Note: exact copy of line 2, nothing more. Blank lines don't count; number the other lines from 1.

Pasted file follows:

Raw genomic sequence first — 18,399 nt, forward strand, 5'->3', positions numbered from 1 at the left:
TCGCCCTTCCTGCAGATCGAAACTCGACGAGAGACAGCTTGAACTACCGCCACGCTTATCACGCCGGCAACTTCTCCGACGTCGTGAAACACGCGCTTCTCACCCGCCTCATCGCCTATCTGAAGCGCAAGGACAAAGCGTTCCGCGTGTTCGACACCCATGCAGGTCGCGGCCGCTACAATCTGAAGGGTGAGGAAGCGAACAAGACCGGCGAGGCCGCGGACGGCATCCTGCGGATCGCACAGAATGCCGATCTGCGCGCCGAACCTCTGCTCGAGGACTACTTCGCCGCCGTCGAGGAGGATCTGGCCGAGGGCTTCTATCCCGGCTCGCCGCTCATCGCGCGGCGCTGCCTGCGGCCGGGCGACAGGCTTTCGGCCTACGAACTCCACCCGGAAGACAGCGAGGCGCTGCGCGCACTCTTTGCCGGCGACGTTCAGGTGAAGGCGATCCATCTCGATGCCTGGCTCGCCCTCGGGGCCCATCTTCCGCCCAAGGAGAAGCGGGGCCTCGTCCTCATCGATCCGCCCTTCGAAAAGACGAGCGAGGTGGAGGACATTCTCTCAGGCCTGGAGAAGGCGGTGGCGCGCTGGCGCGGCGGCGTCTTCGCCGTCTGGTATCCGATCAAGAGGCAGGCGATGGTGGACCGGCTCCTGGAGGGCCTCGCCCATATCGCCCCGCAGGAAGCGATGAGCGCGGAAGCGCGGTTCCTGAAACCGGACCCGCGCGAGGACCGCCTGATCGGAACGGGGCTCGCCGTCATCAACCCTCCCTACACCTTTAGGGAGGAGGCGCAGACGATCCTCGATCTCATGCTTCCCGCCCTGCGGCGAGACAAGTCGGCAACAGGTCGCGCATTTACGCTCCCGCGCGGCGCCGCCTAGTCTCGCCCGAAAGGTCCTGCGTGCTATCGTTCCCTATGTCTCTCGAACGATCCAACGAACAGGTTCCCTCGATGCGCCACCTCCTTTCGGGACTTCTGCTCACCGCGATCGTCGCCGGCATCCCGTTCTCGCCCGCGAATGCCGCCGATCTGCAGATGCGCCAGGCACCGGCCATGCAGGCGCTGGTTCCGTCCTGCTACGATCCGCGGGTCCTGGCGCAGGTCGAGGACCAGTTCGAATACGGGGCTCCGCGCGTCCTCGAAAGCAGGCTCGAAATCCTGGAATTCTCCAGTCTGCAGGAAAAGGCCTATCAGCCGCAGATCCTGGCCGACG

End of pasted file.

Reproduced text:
TCGCCCTTCCTGCAGATCGAAACTCGACGAGAGACAGCTTGAACTACCGCCACGCTTATCACGCCGGCAACTTCTCCGACGTCGTGAAACACGCGCTTCTCACCCGCCTCATCGCCTATCTGAAGCGCAAGGACAAAGCGTTCCGCGTGTTCGACACCCATGCAGGTCGCGGCCGCTACAATCTGAAGGGTGAGGAAGCGAACAAGACCGGCGAGGCCGCGGACGGCATCCTGCGGATCGCACAGAATGCCGATCTGCGCGCCGAACCTCTGCTCGAGGACTACTTCGCCGCCGTCGAGGAGGATCTGGCCGAGGGCTTCTATCCCGGCTCGCCGCTCATCGCGCGGCGCTGCCTGCGGCCGGGCGACAGGCTTTCGGCCTACGAACTCCACCCGGAAGACAGCGAGGCGCTGCGCGCACTCTTTGCCGGCGACGTTCAGGTGAAGGCGATCCATCTCGATGCCTGGCTCGCCCTCGGGGCCCATCTTCCGCCCAAGGAGAAGCGGGGCCTCGTCCTCATCGATCCGCCCTTCGAAAAGACGAGCGAGGTGGAGGACATTCTCTCAGGCCTGGAGAAGGCGGTGGCGCGCTGGCGCGGCGGCGTCTTCGCCGTCTGGTATCCGATCAAGAGGCAGGCGATGGTGGACCGGCTCCTGGAGGGCCTCGCCCATATCGCCCCGCAGGAAGCGATGAGCGCGGAAGCGCGGTTCCTGAAACCGGACCCGCGCGAGGACCGCCTGATCGGAACGGGGCTCGCCGTCATCAACCCTCCCTACACCTTTAGGGAGGAGGCGCAGACGATCCTCGATCTCATGCTTCCCGCCCTGCGGCGAGACAAGTCGGCAACAGGTCGCGCATTTACGCTCCCGCGCGGCGCCGCCTAGTCTCGCCCGAAAGGTCCTGCGTGCTATCGTTCCCTATGTCTCTCGAACGATCCAACGAACAGGTTCCCTCGATGCGCCACCTCCTTTCGGGACTTCTGCTCACCGCGATCGTCGCCGGCATCCCGTTCTCGCCCGCGAATGCCGCCGATCTGCAGATGCGCCAGGCACCGGCCATGCAGGCGCTGGTTCCGTCCTGCTACGATCCGCGGGTCCTGGCGCAGGTCGAGGACCAGTTCGAATACGGGGCTCCGCGCGTCCTCGAAAGCAGGCTCGAAATCCTGGAATTCTCCAGTCTGCAGGAAAAGGCCTATCAGCCGCAGATCCTGGCCGACG